The investment world is not a neat and well-ordered place where the future can be predicted with certainty and specific actions always produce specific results.
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Caring for non-family members in your business
JAI LELADHARSINGH (MSc)
Successful family businesses can create a culture that recognises, respects and empowers non-family employees in order to motivate and retain them. At a special meeting at The Gellert Family Business Centre of the University of San Francisco, family members and outside members discussed the challenges facing their respective businesses.
Financial resources and revenue became the main topic. One particular family business owner said there are two bottom lines: financial and human resources. Others looked at him quizzically as he related how he had given up a lot of responsibility, taken the weight and burden off his shoulders and turned his business around in six months, completely restructuring it by looking more closely at the needs of the employees, not just their financial compensation. He had his colleagues’ total attention.
Five crucial strategies
Five powerful strategies must become an integral part of your family business’ corporate culture if you believe that taking care of the needs of non-family employees, who take care of customers, is the way to grow your business.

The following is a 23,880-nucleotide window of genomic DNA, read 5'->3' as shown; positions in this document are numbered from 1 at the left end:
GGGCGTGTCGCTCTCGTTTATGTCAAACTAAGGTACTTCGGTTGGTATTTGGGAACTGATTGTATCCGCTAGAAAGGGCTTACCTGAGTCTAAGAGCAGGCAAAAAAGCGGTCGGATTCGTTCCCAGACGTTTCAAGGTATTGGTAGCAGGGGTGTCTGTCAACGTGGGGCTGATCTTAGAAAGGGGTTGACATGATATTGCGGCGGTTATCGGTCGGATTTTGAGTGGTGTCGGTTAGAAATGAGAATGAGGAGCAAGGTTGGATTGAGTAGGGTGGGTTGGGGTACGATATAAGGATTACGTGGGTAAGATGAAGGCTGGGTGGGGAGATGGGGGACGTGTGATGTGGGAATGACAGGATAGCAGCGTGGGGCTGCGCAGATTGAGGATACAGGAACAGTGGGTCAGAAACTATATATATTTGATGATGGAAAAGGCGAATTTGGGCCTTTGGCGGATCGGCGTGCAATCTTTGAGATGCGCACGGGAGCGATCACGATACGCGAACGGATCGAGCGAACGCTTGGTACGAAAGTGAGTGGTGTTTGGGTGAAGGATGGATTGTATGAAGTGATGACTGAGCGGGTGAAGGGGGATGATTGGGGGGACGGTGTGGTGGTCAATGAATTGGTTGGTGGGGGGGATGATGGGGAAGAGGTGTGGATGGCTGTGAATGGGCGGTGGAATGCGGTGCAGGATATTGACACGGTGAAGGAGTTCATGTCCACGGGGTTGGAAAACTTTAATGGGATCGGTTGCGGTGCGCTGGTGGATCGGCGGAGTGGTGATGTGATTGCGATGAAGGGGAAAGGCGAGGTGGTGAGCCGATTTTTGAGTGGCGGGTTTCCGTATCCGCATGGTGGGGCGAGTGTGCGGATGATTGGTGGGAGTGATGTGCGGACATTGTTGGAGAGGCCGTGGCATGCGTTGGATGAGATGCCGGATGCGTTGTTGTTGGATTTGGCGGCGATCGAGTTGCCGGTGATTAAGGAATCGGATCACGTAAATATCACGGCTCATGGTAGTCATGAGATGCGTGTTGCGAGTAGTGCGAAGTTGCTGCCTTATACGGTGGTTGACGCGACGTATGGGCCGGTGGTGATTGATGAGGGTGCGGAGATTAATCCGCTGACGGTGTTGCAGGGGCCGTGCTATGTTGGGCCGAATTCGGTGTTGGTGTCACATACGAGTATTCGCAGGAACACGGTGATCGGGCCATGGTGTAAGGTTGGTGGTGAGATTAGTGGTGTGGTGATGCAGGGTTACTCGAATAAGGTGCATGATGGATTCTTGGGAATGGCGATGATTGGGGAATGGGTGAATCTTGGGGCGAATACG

These strategies motivate, reward and retain these valuable employees. They focus on intrinsic rewards—those behaviours that arise from within, because they are basic human needs; they come from doing the work and seeing the accomplishment and are not tied directly to compensation. Intrinsic rewards make us come to work, do our job, and leave feeling good, only to look forward to doing it again the next day.
These strategies may be supported by extrinsic rewards—compensation, benefits, bonuses and perks—but such rewards are secondary. Focusing on these five crucial motivation and retention strategies may well prove to be the answer to the predicament of escalating compensation.
Mutual commitment between family owners and employees is communicated to the customer through excellent service and product, thereby creating durability, which can carry a company competitively into the quickly changing marketplace. This mutual commitment is woven into the vision, mission and philosophy of the corporate culture, and is communicated from the top down through the implementation and practice of the other four strategic points.
The company’s commitment to non-family employees’ needs engenders the same genuine commitment from them to the company, its product, and its customer. Committed family and employees work better, smarter, more efficiently and happily. In such companies, turnover and absenteeism are lower, creative products are spawned, and fiscal solvency is maintained.
Being a mutually committed family-owned company is the most effective way to achieve and maintain continuing presence and share of the marketplace. It is a statement that the employees are an important part of something significant and durable.
Recognition and respect